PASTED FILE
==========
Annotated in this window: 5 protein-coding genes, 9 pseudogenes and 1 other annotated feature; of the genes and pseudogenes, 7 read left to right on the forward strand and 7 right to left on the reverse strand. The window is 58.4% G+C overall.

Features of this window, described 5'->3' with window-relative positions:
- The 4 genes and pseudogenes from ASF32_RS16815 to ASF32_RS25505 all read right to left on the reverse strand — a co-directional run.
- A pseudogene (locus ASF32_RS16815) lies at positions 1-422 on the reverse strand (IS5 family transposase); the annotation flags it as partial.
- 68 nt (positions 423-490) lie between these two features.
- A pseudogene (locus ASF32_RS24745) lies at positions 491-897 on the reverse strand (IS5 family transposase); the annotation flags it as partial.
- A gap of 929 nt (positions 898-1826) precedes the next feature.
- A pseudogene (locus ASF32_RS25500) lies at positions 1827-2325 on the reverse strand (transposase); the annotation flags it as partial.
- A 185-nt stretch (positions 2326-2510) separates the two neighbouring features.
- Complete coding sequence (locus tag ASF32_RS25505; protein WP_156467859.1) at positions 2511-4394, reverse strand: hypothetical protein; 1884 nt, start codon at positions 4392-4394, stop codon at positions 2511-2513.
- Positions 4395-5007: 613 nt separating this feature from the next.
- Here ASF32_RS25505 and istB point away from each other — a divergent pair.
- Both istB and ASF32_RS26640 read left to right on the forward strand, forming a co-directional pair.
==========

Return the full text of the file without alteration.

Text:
Annotated in this window: 5 protein-coding genes, 9 pseudogenes and 1 other annotated feature; of the genes and pseudogenes, 7 read left to right on the forward strand and 7 right to left on the reverse strand. The window is 58.4% G+C overall.

Features of this window, described 5'->3' with window-relative positions:
- The 4 genes and pseudogenes from ASF32_RS16815 to ASF32_RS25505 all read right to left on the reverse strand — a co-directional run.
- A pseudogene (locus ASF32_RS16815) lies at positions 1-422 on the reverse strand (IS5 family transposase); the annotation flags it as partial.
- 68 nt (positions 423-490) lie between these two features.
- A pseudogene (locus ASF32_RS24745) lies at positions 491-897 on the reverse strand (IS5 family transposase); the annotation flags it as partial.
- A gap of 929 nt (positions 898-1826) precedes the next feature.
- A pseudogene (locus ASF32_RS25500) lies at positions 1827-2325 on the reverse strand (transposase); the annotation flags it as partial.
- A 185-nt stretch (positions 2326-2510) separates the two neighbouring features.
- Complete coding sequence (locus tag ASF32_RS25505; protein WP_156467859.1) at positions 2511-4394, reverse strand: hypothetical protein; 1884 nt, start codon at positions 4392-4394, stop codon at positions 2511-2513.
- Positions 4395-5007: 613 nt separating this feature from the next.
- Here ASF32_RS25505 and istB point away from each other — a divergent pair.
- Both istB and ASF32_RS26640 read left to right on the forward strand, forming a co-directional pair.